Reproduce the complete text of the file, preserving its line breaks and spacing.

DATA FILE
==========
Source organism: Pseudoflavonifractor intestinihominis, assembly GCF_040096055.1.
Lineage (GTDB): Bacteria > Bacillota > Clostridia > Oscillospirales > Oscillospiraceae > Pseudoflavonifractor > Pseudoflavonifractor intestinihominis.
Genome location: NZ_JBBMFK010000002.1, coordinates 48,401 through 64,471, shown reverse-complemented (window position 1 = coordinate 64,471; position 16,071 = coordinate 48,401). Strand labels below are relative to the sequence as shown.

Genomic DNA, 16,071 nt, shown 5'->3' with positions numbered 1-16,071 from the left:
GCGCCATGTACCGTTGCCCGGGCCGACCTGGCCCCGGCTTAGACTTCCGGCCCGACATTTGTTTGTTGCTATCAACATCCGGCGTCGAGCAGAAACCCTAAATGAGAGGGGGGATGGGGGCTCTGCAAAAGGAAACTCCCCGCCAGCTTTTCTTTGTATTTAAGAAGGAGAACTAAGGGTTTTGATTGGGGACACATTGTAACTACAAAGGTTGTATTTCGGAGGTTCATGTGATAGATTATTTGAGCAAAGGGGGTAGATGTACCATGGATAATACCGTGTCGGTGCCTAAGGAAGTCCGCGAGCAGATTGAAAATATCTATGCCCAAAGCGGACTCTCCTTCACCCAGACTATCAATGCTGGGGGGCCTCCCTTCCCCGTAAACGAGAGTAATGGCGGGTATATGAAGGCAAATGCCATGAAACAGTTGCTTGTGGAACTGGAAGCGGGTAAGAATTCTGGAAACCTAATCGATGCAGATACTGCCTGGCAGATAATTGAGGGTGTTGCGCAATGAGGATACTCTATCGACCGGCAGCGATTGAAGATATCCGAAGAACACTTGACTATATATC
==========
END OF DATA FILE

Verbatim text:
Source organism: Pseudoflavonifractor intestinihominis, assembly GCF_040096055.1.
Lineage (GTDB): Bacteria > Bacillota > Clostridia > Oscillospirales > Oscillospiraceae > Pseudoflavonifractor > Pseudoflavonifractor intestinihominis.
Genome location: NZ_JBBMFK010000002.1, coordinates 48,401 through 64,471, shown reverse-complemented (window position 1 = coordinate 64,471; position 16,071 = coordinate 48,401). Strand labels below are relative to the sequence as shown.

Genomic DNA, 16,071 nt, shown 5'->3' with positions numbered 1-16,071 from the left:
GCGCCATGTACCGTTGCCCGGGCCGACCTGGCCCCGGCTTAGACTTCCGGCCCGACATTTGTTTGTTGCTATCAACATCCGGCGTCGAGCAGAAACCCTAAATGAGAGGGGGGATGGGGGCTCTGCAAAAGGAAACTCCCCGCCAGCTTTTCTTTGTATTTAAGAAGGAGAACTAAGGGTTTTGATTGGGGACACATTGTAACTACAAAGGTTGTATTTCGGAGGTTCATGTGATAGATTATTTGAGCAAAGGGGGTAGATGTACCATGGATAATACCGTGTCGGTGCCTAAGGAAGTCCGCGAGCAGATTGAAAATATCTATGCCCAAAGCGGACTCTCCTTCACCCAGACTATCAATGCTGGGGGGCCTCCCTTCCCCGTAAACGAGAGTAATGGCGGGTATATGAAGGCAAATGCCATGAAACAGTTGCTTGTGGAACTGGAAGCGGGTAAGAATTCTGGAAACCTAATCGATGCAGATACTGCCTGGCAGATAATTGAGGGTGTTGCGCAATGAGGATACTCTATCGACCGGCAGCGATTGAAGATATCCGAAGAACACTTGACTATATATC